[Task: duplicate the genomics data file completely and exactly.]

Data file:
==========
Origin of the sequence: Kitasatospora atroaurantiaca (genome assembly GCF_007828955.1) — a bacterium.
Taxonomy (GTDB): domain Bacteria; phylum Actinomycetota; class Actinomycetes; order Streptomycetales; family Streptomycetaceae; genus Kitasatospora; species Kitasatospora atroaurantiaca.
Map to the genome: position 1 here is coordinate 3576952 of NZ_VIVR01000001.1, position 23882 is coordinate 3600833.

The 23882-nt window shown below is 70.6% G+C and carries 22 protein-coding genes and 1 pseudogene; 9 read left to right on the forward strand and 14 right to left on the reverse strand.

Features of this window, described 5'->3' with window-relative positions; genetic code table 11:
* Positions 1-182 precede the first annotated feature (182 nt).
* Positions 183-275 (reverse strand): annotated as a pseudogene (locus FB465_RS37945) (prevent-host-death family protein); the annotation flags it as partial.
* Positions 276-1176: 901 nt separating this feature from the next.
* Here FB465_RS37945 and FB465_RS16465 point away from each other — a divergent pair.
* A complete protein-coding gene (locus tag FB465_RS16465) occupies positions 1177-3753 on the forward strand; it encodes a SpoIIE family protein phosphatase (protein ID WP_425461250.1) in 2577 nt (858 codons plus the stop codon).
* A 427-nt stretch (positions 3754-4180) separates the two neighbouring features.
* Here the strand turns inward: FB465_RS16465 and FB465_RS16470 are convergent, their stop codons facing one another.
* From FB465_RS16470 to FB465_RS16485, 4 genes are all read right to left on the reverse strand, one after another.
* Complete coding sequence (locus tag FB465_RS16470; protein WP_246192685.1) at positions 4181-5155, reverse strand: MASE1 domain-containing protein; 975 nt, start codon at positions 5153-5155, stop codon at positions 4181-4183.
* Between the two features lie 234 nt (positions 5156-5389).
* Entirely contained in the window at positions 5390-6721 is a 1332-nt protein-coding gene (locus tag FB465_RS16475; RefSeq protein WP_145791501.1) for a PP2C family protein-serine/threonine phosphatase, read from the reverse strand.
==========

Origin of the sequence: Kitasatospora atroaurantiaca (genome assembly GCF_007828955.1) — a bacterium.
Taxonomy (GTDB): domain Bacteria; phylum Actinomycetota; class Actinomycetes; order Streptomycetales; family Streptomycetaceae; genus Kitasatospora; species Kitasatospora atroaurantiaca.
Map to the genome: position 1 here is coordinate 3576952 of NZ_VIVR01000001.1, position 23882 is coordinate 3600833.

The 23882-nt window shown below is 70.6% G+C and carries 22 protein-coding genes and 1 pseudogene; 9 read left to right on the forward strand and 14 right to left on the reverse strand.

Features of this window, described 5'->3' with window-relative positions; genetic code table 11:
* Positions 1-182 precede the first annotated feature (182 nt).
* Positions 183-275 (reverse strand): annotated as a pseudogene (locus FB465_RS37945) (prevent-host-death family protein); the annotation flags it as partial.
* Positions 276-1176: 901 nt separating this feature from the next.
* Here FB465_RS37945 and FB465_RS16465 point away from each other — a divergent pair.
* A complete protein-coding gene (locus tag FB465_RS16465) occupies positions 1177-3753 on the forward strand; it encodes a SpoIIE family protein phosphatase (protein ID WP_425461250.1) in 2577 nt (858 codons plus the stop codon).
* A 427-nt stretch (positions 3754-4180) separates the two neighbouring features.
* Here the strand turns inward: FB465_RS16465 and FB465_RS16470 are convergent, their stop codons facing one another.
* From FB465_RS16470 to FB465_RS16485, 4 genes are all read right to left on the reverse strand, one after another.
* Complete coding sequence (locus tag FB465_RS16470; protein WP_246192685.1) at positions 4181-5155, reverse strand: MASE1 domain-containing protein; 975 nt, start codon at positions 5153-5155, stop codon at positions 4181-4183.
* Between the two features lie 234 nt (positions 5156-5389).
* Entirely contained in the window at positions 5390-6721 is a 1332-nt protein-coding gene (locus tag FB465_RS16475; RefSeq protein WP_145791501.1) for a PP2C family protein-serine/threonine phosphatase, read from the reverse strand.